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EDITORIAL

Slovak politics: Looking neither left nor right

The most frequent criticism of the current ruling coalition is that its member parties are too diverse in their political philosophies. A government made up of avowed socialists and free market conservatives, pundits say, will never be able to survive intact four years of tough economic choices.
This observation would be valid if Slovakia's parties really pursued traditional political platforms in keeping with their supposed position on the left or right of the political spectrum. But the closer one looks, the more arbitrary the designations 'socialist' and 'conservative' seem in this country.


Slovakia has put a man in space, but not with nearly as much panache as it would have, had the HZDS won September elections. Pictured above - HZDS stalwart Augustín Marián Húska.

The most frequent criticism of the current ruling coalition is that its member parties are too diverse in their political philosophies. A government made up of avowed socialists and free market conservatives, pundits say, will never be able to survive intact four years of tough economic choices.

This observation would be valid if Slovakia's parties really pursued traditional political platforms in keeping with their supposed position on the left or right of the political spectrum. But the closer one looks, the more arbitrary the designations 'socialist' and 'conservative' seem in this country. If the Finance Minister can be a respected economist from the reformed communist party, if the conservative Justice Minister can propose that the country's former leader be amnestied if it turns out he broke the law - if, quite simply, political behaviour cannot be predicted from party allegiance - then why shouldn't cabinet socialists and conservatives co-exist for four years?

Take, for example, a joint statement signed in the second week of February by the far-right Slovak National Party (SNS) and the far-left Communist Party (KSS) in protest of an agreement that will permit the US Air Force to use Slovak training facilities. In most countries, communists and fascists are sworn enemies, but not, it seems, in Slovakia.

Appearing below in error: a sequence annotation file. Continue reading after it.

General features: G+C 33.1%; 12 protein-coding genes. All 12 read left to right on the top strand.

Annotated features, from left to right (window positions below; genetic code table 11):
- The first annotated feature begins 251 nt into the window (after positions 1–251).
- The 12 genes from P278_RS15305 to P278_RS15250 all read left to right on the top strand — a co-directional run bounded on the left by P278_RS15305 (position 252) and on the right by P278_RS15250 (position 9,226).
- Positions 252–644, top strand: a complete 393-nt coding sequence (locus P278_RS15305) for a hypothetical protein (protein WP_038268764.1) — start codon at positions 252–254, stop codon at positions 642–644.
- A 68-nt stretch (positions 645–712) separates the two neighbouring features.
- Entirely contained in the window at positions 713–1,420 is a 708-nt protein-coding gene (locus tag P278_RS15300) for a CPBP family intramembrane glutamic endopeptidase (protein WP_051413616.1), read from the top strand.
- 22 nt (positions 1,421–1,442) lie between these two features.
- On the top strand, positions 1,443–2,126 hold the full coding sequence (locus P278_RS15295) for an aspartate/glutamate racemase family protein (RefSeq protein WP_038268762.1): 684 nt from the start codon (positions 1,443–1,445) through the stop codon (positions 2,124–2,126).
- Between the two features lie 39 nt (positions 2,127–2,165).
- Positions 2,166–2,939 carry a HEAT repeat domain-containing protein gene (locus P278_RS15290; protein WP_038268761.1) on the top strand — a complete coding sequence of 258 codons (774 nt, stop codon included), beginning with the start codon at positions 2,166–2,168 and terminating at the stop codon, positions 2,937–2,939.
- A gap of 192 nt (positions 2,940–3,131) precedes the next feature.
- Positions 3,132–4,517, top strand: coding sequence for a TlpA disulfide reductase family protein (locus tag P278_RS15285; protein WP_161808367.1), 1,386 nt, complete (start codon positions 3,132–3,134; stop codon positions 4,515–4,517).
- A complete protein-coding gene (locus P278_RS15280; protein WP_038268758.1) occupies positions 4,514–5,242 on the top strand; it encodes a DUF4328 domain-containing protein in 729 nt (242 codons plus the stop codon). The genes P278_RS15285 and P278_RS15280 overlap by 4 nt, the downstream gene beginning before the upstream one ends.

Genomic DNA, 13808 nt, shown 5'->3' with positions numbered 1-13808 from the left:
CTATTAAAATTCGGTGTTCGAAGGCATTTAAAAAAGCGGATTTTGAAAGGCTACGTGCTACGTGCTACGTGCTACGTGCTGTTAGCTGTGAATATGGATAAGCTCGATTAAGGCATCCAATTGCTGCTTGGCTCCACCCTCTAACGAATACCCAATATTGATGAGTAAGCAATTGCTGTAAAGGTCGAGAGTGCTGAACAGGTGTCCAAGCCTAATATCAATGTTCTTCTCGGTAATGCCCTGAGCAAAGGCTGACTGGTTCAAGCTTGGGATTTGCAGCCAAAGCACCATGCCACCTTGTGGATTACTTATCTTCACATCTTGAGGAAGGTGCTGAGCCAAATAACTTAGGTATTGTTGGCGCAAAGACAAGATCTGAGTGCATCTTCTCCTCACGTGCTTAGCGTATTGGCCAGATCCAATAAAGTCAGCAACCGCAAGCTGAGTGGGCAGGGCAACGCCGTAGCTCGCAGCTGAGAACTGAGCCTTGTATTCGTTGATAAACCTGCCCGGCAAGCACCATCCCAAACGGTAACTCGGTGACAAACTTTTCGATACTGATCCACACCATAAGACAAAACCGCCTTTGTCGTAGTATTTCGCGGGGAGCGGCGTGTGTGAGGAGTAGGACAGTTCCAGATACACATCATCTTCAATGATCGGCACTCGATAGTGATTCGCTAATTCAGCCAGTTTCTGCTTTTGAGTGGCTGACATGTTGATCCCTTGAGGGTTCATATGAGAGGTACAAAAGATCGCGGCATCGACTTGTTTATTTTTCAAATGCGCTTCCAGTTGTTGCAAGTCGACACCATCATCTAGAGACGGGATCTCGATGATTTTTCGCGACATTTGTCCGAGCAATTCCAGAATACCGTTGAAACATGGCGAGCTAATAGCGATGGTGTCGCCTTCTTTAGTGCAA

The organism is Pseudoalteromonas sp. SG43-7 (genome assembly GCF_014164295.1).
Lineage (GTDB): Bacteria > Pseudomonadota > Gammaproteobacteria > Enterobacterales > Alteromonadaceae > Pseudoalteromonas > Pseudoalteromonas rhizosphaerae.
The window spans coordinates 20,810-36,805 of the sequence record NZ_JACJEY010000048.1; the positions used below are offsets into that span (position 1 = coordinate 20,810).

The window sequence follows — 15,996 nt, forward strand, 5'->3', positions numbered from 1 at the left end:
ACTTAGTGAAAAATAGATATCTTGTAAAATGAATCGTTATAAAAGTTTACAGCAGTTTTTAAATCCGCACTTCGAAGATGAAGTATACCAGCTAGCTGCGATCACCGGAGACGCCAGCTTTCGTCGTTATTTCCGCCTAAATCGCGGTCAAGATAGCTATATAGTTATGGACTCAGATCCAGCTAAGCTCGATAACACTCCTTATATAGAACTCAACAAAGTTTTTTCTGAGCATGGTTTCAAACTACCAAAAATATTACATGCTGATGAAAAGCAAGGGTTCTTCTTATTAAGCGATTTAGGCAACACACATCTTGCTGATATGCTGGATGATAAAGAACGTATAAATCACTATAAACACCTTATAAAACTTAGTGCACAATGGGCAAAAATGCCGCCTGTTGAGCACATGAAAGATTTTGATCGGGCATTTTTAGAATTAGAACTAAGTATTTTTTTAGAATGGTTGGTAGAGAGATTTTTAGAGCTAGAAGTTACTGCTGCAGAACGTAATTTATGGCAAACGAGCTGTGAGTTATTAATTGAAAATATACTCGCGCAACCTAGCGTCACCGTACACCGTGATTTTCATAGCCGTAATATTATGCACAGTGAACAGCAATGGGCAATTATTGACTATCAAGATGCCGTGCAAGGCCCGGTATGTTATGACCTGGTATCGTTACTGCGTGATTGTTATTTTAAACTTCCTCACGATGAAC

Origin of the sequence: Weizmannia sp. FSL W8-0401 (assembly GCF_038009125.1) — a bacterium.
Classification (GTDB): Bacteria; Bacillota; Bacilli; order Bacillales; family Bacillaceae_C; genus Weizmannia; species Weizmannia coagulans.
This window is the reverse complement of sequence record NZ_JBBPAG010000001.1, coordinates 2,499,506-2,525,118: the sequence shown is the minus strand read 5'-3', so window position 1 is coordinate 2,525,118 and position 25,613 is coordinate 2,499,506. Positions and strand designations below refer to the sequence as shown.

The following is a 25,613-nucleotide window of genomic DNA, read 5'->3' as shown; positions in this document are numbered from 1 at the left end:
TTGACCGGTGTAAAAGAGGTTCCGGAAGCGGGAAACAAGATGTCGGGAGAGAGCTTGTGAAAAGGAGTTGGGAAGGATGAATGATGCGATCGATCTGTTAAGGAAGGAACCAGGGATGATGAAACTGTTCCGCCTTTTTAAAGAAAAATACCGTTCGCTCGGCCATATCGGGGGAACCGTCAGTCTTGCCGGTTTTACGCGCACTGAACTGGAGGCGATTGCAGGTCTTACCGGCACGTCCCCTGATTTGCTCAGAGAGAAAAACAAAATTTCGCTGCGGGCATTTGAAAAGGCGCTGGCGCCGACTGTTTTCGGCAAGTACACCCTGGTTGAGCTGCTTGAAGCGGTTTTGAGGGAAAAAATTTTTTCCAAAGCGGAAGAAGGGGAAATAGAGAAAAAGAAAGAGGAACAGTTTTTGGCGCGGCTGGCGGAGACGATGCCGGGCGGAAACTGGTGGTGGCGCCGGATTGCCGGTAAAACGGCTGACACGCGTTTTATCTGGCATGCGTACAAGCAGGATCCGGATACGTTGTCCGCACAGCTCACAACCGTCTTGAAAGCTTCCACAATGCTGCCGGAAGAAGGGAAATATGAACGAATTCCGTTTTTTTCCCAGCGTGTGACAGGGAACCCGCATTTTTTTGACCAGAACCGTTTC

Take also the example of Finance Minister Brigita Schmögnerová, a member of the SDĽ former communist party, who is moving the country towards a functioning free market economy almost as fast as even the IMF could wish. If Schmögnerová is a left-wing politician, then who remains on the right? Caligula?

Much of this confusion is due to the nation's political youth. Until very recently, there existed no propertied or wealthy 'ruling class' in Slovakia whose needs had to be served by right wing parties, nor a disenfranchised or alienated body of labourers whose rights had to be protected by social democrats. Since communism, the game of politics has been about something completely different than in western countries - it has been a matter of deciding "who gets what" in the chaotic and murky business of privatisation.

This fact has made no small difference to the nature of politics and parties. For the past six years, the nation's strongest political force has been the Movement for a Democratic Slovakia (HZDS), an ideologically amorphous group of kleptocrats and rogues. For the HZDS, ruling the country was not about making or keeping promises to voters, nor about conceiving a coherent political philosophy; it was about cheating citizens out of as much of their collective property as possible.

Under the influence of the HZDS, two of the nation's potentially most radical parties - the SNS and Ján Luptak's Workers' Party (ZRS) - abandoned any thought of ideology, and simply joined in the looting of public coffers. The parties which formed the political opposition also gave up the idea of fighting elections on the basis of platforms. Their political raison d'etre was to defeat Mečiar by any means possible in September 1998, and having done that, to return the country as quickly as possible to a relatively normal state.

It is not surprising, then, that few Slovak parties currently practice a standard brand of politics. Nor should anyone be amazed that supposed conservatives and ex-communists can cooperate to shape an austerity package praised in international financial circles.

This harmony cannot last long, of course. As the 2002 elections approach, both the government and the opposition will have to sort out which issues should be the ideological property of which party.

To some extent, this process has already begun - witness Justice Minister Ján Čarnogurský's astonishing decision not to support his own government's programme last November because three Catholic Church demands were not included in the package. Catholic Bishop Rudolf Baláž, the Chairman of the Slovak Bishop's Conference, told The Slovak Spectator in December that he had begged Čarnogurský to place the stability of the coalition ahead of the Catholic demands "because if the coalition falls, all the demands of the Catholic Church will fall with it and die under its ruins." In pushing ahead so aggressively with the Catholic issue, Čarnogurský was trying to establish his party's claim to that political turf in the minds of voters.

The same 'wide elbow' tactics have been practised by the former communist SDĽ party, which has used anti-Hungarian rhetoric to steal support from the HZDS and SNS. Strange behaviour for a social democratic party, perhaps, but something that promises to pay dividends as elections approach.

It is significant, however, that few coalition squabbles have so far been over economic issues despite the nation's dire situation, leading credence to the notion that if the ship of state founders, it will not be on the rocks of political disunity over the economy, as so many analysts have predicted.

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